Sunday, July 8, 2007

Carbon Aerosols in Climate Models

"All models have assumed that particles are spherical and have chosen single values for the refractive index. If underlying model assumptions are inappropriate, then scattering, absorption and radiative forcing estimates will be incorrect."

This is one the statement made by Tami Bond and Robert Bergstrom in the review paper titled ‘Light Absorption by Carbonaceous Particles: An Investigative Review’ published in Aerosol Science and Technology, 2006.

I had chance to present this paper as class seminar in my ‘Atmospheric Aerosol’ class teaching by Dr. Kirk Fuller during this summer. Let me tell you this, “this is one of the best written paper I ever read on carbon aerosols”. It reads very well and has almost all the information you need to know about atmospheric carbon aerosols and their optical properties. Personally, I congratulate and thanks Tami and Robert for putting together this wonderful paper. Below, I will briefly touch some important points from the paper.

Motivation:

Tabulation of optical properties needs update and measured absorptive properties demonstrate variability that has not been represented in climate models.

Key Conclusion:

Optical properties of Light Absorbing Carbon (LAC) are necessary to model its effects on climate.
Mass absorption cross-section is 7.5±1.2 m2/g for at λ=0.55 µm uncoated LAC.
Highest refractive index for strongly absorbing LAC is 1.95-i*0.79 with narrow range and refractive index values used in current climate models are in error.
Spherical aggregates treatment using realistic refractive indices under predict measured absorption by about 30%

Recommendations:

Mass absorption cross-section 7.5±1.2 m2/g at λ=0.55 µm for fresh LAC, this may increase due to coating and decrease due to particle coagulation.

Single scattering albedo: 0.2-0.3 for fresh LAC.

Absorption cross-section may be assumed to depend inversely on wavelength throughout the visible spectrum.

Refractive index (m=1.74-i0.44) commonly used by climate models should be retired and new values between 1.75 – i0.63 and 1.95- i0.79 should be used.

Mie calculation should not be used for fresh LAC but coated sphere type Mie calculation can be used for aged LAC.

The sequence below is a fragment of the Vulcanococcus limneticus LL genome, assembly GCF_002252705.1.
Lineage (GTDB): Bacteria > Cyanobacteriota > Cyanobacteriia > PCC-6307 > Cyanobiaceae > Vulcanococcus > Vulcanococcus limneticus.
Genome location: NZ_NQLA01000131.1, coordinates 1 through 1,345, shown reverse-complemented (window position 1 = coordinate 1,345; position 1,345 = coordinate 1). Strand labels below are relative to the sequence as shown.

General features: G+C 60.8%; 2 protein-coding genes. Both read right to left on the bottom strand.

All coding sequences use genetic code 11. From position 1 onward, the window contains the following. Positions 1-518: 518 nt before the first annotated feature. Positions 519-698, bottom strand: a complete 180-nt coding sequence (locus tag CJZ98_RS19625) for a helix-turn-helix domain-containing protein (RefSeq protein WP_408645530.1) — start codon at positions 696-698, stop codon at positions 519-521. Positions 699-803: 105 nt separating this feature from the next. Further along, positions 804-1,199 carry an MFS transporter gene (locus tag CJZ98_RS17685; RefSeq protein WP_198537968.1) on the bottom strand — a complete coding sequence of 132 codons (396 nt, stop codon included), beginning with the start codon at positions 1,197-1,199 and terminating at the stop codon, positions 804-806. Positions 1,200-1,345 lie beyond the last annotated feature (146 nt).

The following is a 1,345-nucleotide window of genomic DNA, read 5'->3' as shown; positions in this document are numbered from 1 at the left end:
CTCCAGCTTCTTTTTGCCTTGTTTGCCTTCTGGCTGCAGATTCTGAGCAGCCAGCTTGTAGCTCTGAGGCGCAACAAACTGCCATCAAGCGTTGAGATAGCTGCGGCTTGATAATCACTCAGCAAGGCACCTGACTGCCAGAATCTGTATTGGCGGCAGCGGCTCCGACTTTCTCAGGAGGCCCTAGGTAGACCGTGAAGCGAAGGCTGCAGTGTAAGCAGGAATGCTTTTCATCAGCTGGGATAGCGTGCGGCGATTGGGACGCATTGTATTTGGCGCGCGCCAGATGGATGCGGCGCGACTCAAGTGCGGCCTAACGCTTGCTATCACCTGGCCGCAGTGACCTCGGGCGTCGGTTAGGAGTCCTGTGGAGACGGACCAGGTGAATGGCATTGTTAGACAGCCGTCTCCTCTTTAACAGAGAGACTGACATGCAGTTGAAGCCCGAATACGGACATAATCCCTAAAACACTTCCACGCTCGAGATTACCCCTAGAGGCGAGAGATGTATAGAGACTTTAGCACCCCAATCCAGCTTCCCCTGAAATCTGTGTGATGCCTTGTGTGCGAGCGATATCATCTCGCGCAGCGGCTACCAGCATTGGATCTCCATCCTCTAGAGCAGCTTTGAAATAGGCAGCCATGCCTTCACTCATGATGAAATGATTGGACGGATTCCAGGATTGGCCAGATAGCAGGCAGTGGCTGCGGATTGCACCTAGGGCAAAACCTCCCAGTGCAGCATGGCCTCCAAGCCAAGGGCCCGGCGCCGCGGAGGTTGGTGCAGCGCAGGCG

Reference:
Light Absorption by Carbonaceous Particles: An Investigative Review TC Bond, RW Bergstrom - Aerosol Science & Technology, 2006, ISSN: 0278-6826.

5 comments:

Harish Gadhavi said...

Pawan,
It is good that you raised this subject in our blog. I read one paper written around mid eighties, statement of the author was that we know spherical assumption is wrong for most aerosols but it is good to have that instead of having none. There has been many papers later on to model the non-sphericity; however, real challenge is to have a model which can be integrated in the GCM or radiative transfer scheme without having large over-head of computations as well as required inputs should be observable easily. And there seems to exist none.

Pawan Gupta said...

Harish,

That is really good point that 'having spherical assumption is better than none' but we are talking about 80s ...computers are now much faster than that time but still proper RT schemes should be available

The entire paper is not not really about commenting on climate models but it makes some recommendation to modelers to improve their accuracies.
Paper is more about literature review and detailed analysis of available measurements associated with carbon aerosols, which can be easily used in models to improve their accuracies. Such as most of the climate models uses refractive index value for LAC is 1.74-i0.44, which is much less compared to actual measured values of 1.85-i0.71, similarly its density is assumed to be 1 gcm-3 but measured value is 1.7 to 1.9 gcm-3 also the mass absorption cross section has similar problem.

Mixing is another important aspect about which paper talks in great detail. For example, Jacobson (2000) calculated radiative forcing 0.27 wm-2 due to LAC considering external mixture, but when you assume a shell-core type model you get 0.54 wm-2, which is double and if you assume volume mixture type assumption it becomes 0.74 wm-2. So, Mixing alone can create lot of difference in radiative forcing itself.

...well these are just few more points from the paper ..which I could not include in the blog ..otherwise it would have been long blog, which I was avoiding...

Harish Gadhavi said...

I concur with your opinion that this is the best paper I have ever read about carbonaceous aerosol; particularly I liked the fact that it states conclusion boldly and unambiguously.

While writing my previous comment I wasn't commenting on this paper but writing about a general problem I am facing currently - regarding sphericity of particle. Two years back Dilip and I were calculating asymmetry parameter using observed size distribution and Mie theory -- it took more than one week to complete using a computer with four processors. At the same time we surveyed literature for similar work. Most scientist put caveat regarding spherical shape assumption but we didn't see any using shape other than sphere for such calculations. So in my opinion research on sphericity of particle and their optical modelling is an open question.

Rodrigo said...
This comment has been removed by a blog administrator.
Rodrigo said...
This comment has been removed by a blog administrator.